By Angela Eserin
Local historian and Trustee of the
Welwyn Garden City Heritage Trust.
Welwyn Garden City Heritage Trust.
At first sight Ebenezer Howard seems an unlikely candidate to achieve world wide acclaim and a knighthood.
Born on 29th January 1850 in the City of London, he was the son of a non conformist shopkeeper. He had a basic education, left school at fifteen and spent his working life mainly as a stenographer or shorthand writer, often recording debates in the Houses of Parliament.
He had none of the advantages of wealth or high social position and yet his garden city idea transformed British town planning, spread around the world and is still the subject of study and discussion today over 100 years later. An amazing achievement.
Howard himself has been described as a practical idealist, an inventor, a planning visionary and a heroic simpleton. I think that he was in some measure, all of these things. He was certainly a thinker and a practical man who read widely.
The turning point in his life came when aged 21, he decided to emigrate with two friends to the USA to try his hand as a farmer in Nebraska. Unsurprisingly he failed in the harsh climate and moved instead to Chicago, where he took up a post as a junior shorthand writer mainly working in the law courts. His office colleagues proved lively and interesting and introduced Howard to a world of radical ideas and free thinking, transforming his outlook. At this time Chicago was being rebuilt after a disastrous fire, so new wide streets and tall buildings were going up all around, adding to the atmosphere of excitement, innovation and progress.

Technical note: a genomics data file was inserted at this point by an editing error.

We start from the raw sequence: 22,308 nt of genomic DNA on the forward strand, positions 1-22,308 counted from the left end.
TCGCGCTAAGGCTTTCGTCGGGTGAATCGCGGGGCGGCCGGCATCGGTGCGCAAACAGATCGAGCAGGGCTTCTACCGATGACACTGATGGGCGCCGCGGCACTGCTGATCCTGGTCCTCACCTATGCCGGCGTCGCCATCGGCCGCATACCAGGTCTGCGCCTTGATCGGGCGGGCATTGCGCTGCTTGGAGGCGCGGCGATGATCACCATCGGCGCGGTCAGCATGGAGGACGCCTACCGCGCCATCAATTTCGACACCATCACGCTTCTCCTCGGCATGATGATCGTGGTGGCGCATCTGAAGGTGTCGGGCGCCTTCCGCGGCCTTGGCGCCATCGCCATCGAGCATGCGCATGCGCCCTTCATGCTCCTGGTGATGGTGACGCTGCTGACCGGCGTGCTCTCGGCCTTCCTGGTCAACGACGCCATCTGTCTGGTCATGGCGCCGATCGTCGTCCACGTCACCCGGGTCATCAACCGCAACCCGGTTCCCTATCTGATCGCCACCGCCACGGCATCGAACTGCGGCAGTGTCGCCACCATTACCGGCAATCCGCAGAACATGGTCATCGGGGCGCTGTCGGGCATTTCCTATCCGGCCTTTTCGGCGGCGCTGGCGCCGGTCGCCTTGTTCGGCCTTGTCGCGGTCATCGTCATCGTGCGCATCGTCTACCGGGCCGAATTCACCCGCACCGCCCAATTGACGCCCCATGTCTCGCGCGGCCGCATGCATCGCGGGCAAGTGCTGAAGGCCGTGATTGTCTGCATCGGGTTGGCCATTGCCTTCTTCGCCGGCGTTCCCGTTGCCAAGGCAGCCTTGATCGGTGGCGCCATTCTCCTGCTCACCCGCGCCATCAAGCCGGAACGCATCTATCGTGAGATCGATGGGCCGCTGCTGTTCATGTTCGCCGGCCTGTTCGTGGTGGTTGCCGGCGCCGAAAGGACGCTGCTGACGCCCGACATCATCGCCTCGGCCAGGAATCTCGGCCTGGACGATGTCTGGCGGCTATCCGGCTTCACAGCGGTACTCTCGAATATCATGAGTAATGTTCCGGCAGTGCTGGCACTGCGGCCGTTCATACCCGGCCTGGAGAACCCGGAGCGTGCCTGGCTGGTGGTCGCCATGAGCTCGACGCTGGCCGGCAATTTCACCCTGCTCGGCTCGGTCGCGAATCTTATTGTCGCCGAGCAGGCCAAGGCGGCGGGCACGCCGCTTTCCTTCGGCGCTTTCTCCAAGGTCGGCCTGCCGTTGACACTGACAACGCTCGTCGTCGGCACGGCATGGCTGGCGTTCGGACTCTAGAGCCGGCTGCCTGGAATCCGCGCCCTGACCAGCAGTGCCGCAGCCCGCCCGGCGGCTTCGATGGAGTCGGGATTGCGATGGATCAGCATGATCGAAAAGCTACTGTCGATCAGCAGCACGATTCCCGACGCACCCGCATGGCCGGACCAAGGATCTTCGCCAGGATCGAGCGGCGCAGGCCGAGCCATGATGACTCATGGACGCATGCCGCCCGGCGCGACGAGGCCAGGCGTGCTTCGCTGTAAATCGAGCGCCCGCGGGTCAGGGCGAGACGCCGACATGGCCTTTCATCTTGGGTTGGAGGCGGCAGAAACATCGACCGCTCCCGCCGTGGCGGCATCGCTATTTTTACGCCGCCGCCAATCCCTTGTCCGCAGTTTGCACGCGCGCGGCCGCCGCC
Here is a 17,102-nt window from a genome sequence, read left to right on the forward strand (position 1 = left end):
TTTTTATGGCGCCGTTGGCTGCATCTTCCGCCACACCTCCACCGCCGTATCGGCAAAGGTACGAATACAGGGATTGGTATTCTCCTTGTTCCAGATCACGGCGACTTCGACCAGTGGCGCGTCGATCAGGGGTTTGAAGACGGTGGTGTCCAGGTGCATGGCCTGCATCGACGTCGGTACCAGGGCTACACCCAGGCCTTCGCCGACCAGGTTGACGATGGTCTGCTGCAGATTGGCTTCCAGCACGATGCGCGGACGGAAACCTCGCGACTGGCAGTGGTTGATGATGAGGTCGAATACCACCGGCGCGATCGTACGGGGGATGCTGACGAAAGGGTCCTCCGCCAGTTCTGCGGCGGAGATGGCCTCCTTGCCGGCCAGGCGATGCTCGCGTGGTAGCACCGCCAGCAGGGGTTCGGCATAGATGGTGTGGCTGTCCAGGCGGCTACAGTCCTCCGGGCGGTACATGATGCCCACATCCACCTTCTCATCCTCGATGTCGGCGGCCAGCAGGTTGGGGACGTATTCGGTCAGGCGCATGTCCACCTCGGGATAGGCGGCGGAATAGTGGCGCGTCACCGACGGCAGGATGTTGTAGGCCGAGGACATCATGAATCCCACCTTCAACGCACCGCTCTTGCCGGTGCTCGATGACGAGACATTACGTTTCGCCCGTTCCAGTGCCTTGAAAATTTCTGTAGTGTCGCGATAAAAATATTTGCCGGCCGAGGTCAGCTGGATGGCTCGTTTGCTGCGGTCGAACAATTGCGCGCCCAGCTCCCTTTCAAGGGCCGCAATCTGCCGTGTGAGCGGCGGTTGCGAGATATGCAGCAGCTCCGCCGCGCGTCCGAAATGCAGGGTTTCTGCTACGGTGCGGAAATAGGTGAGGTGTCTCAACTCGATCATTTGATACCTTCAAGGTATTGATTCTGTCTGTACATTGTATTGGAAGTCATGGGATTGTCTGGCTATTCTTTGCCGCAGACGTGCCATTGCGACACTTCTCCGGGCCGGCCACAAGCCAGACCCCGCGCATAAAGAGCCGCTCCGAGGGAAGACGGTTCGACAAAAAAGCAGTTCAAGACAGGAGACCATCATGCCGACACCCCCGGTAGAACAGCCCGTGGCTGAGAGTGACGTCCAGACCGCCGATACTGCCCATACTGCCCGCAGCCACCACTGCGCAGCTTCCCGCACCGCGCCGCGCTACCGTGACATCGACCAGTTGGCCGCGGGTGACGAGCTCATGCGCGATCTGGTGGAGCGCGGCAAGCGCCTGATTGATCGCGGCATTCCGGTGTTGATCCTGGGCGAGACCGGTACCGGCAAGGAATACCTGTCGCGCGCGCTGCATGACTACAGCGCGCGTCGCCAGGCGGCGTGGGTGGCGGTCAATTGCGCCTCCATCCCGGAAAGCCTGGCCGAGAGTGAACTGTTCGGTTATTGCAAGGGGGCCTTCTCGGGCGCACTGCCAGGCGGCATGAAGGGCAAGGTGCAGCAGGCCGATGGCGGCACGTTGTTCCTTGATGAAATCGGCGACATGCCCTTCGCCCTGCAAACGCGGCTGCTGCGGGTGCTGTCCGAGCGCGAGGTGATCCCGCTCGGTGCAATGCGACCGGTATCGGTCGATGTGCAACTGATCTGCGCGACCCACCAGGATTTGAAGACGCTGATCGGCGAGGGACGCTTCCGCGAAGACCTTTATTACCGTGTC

After five years in the USA Howard returned to London, no one is quite sure why and found employment as a stenographer in the Houses of Parliament. In 1879 he married Elizabeth Bills, who proved an important happy influence in his life and a great supporter of his work. The London he returned to with its dreadful overcrowded slum conditions provided a huge contrast with Chicago.
“Garden Cities of Tomorrow”
Howard, along with other Victorian social reformers, believed that something must be done to improve matters. It took him many years to work out his solution for providing better housing conditions and quality of life for all, but in 1898 his book “Tomorrow; a Peaceful Path to real reform” was published, later re-titled “Garden Cities of Tomorrow”.
The book was neither a great scholarly tome nor merely a Utopian vision. It was a practical blueprint. He went to great lengths to explain how the garden city could become a physical fact, with diagrams and detailed cost analysis.
Two of his diagrams have become iconic.
1. The Three Magnets. The “marriage of town and country”.
2. The Social City. Here Howard envisages a ring of garden cities around the central city all separated by green belt, which contains allotments, new forests and farms. Integrated transport systems are mainly electric, the power generated from the water in the numerous reservoirs. Canals are used for heavy goods. All this in 1898 before the term “Green” had even been invented!